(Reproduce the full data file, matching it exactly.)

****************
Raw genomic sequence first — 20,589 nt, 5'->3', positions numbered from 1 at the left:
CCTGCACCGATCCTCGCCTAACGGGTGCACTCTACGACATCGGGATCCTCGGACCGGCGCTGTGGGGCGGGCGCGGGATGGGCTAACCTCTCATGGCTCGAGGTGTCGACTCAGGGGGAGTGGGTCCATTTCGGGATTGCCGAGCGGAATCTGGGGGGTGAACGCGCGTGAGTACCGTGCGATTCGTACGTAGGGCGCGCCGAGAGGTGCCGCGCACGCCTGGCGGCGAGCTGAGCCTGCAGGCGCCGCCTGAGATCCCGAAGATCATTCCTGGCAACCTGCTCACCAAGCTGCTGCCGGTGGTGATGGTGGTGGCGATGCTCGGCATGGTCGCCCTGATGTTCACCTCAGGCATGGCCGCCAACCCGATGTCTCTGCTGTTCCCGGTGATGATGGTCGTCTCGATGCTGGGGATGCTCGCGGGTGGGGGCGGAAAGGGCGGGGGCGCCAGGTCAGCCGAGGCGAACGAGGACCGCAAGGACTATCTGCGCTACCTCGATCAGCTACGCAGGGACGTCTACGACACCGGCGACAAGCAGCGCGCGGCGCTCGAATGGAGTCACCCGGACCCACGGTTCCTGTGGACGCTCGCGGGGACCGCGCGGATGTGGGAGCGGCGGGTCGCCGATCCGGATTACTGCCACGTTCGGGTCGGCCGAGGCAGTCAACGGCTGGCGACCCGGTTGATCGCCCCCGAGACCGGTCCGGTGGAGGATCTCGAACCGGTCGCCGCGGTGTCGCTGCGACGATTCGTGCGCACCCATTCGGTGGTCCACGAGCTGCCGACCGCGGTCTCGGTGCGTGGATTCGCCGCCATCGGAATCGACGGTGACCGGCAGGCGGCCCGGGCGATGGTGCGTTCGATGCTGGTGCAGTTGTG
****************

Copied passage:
Raw genomic sequence first — 20,589 nt, 5'->3', positions numbered from 1 at the left:
CCTGCACCGATCCTCGCCTAACGGGTGCACTCTACGACATCGGGATCCTCGGACCGGCGCTGTGGGGCGGGCGCGGGATGGGCTAACCTCTCATGGCTCGAGGTGTCGACTCAGGGGGAGTGGGTCCATTTCGGGATTGCCGAGCGGAATCTGGGGGGTGAACGCGCGTGAGTACCGTGCGATTCGTACGTAGGGCGCGCCGAGAGGTGCCGCGCACGCCTGGCGGCGAGCTGAGCCTGCAGGCGCCGCCTGAGATCCCGAAGATCATTCCTGGCAACCTGCTCACCAAGCTGCTGCCGGTGGTGATGGTGGTGGCGATGCTCGGCATGGTCGCCCTGATGTTCACCTCAGGCATGGCCGCCAACCCGATGTCTCTGCTGTTCCCGGTGATGATGGTCGTCTCGATGCTGGGGATGCTCGCGGGTGGGGGCGGAAAGGGCGGGGGCGCCAGGTCAGCCGAGGCGAACGAGGACCGCAAGGACTATCTGCGCTACCTCGATCAGCTACGCAGGGACGTCTACGACACCGGCGACAAGCAGCGCGCGGCGCTCGAATGGAGTCACCCGGACCCACGGTTCCTGTGGACGCTCGCGGGGACCGCGCGGATGTGGGAGCGGCGGGTCGCCGATCCGGATTACTGCCACGTTCGGGTCGGCCGAGGCAGTCAACGGCTGGCGACCCGGTTGATCGCCCCCGAGACCGGTCCGGTGGAGGATCTCGAACCGGTCGCCGCGGTGTCGCTGCGACGATTCGTGCGCACCCATTCGGTGGTCCACGAGCTGCCGACCGCGGTCTCGGTGCGTGGATTCGCCGCCATCGGAATCGACGGTGACCGGCAGGCGGCCCGGGCGATGGTGCGTTCGATGCTGGTGCAGTTGTG